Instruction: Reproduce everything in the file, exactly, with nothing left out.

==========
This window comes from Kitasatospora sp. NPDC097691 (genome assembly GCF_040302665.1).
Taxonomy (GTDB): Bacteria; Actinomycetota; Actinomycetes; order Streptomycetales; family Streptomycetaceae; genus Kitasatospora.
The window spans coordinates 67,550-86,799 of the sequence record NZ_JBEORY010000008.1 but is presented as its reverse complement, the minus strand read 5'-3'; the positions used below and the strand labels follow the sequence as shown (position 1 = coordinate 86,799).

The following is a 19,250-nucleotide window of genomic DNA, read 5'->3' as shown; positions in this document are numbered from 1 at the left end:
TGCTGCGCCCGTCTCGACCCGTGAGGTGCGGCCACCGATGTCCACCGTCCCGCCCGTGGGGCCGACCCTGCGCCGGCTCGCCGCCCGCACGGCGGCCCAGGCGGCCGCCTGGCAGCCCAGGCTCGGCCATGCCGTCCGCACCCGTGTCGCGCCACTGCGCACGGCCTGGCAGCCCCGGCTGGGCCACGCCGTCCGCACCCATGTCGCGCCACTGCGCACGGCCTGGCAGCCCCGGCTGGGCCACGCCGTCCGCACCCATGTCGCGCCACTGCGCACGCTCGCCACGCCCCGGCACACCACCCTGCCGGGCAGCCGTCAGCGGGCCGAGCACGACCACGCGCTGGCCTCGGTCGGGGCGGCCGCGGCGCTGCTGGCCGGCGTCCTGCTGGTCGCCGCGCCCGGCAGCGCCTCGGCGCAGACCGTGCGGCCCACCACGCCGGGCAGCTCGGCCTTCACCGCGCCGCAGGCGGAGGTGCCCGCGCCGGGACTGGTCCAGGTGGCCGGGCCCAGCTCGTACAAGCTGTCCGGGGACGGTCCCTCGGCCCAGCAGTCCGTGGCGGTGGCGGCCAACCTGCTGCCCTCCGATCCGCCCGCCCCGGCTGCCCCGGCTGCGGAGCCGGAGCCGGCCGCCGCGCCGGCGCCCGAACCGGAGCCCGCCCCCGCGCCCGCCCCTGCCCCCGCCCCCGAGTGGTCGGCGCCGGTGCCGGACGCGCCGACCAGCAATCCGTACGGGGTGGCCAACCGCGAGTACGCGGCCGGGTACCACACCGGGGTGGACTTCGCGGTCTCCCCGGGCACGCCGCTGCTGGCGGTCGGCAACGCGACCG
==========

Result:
This window comes from Kitasatospora sp. NPDC097691 (genome assembly GCF_040302665.1).
Taxonomy (GTDB): Bacteria; Actinomycetota; Actinomycetes; order Streptomycetales; family Streptomycetaceae; genus Kitasatospora.
The window spans coordinates 67,550-86,799 of the sequence record NZ_JBEORY010000008.1 but is presented as its reverse complement, the minus strand read 5'-3'; the positions used below and the strand labels follow the sequence as shown (position 1 = coordinate 86,799).

The following is a 19,250-nucleotide window of genomic DNA, read 5'->3' as shown; positions in this document are numbered from 1 at the left end:
TGCTGCGCCCGTCTCGACCCGTGAGGTGCGGCCACCGATGTCCACCGTCCCGCCCGTGGGGCCGACCCTGCGCCGGCTCGCCGCCCGCACGGCGGCCCAGGCGGCCGCCTGGCAGCCCAGGCTCGGCCATGCCGTCCGCACCCGTGTCGCGCCACTGCGCACGGCCTGGCAGCCCCGGCTGGGCCACGCCGTCCGCACCCATGTCGCGCCACTGCGCACGGCCTGGCAGCCCCGGCTGGGCCACGCCGTCCGCACCCATGTCGCGCCACTGCGCACGCTCGCCACGCCCCGGCACACCACCCTGCCGGGCAGCCGTCAGCGGGCCGAGCACGACCACGCGCTGGCCTCGGTCGGGGCGGCCGCGGCGCTGCTGGCCGGCGTCCTGCTGGTCGCCGCGCCCGGCAGCGCCTCGGCGCAGACCGTGCGGCCCACCACGCCGGGCAGCTCGGCCTTCACCGCGCCGCAGGCGGAGGTGCCCGCGCCGGGACTGGTCCAGGTGGCCGGGCCCAGCTCGTACAAGCTGTCCGGGGACGGTCCCTCGGCCCAGCAGTCCGTGGCGGTGGCGGCCAACCTGCTGCCCTCCGATCCGCCCGCCCCGGCTGCCCCGGCTGCGGAGCCGGAGCCGGCCGCCGCGCCGGCGCCCGAACCGGAGCCCGCCCCCGCGCCCGCCCCTGCCCCCGCCCCCGAGTGGTCGGCGCCGGTGCCGGACGCGCCGACCAGCAATCCGTACGGGGTGGCCAACCGCGAGTACGCGGCCGGGTACCACACCGGGGTGGACTTCGCGGTCTCCCCGGGCACGCCGCTGCTGGCGGTCGGCAACGCGACCG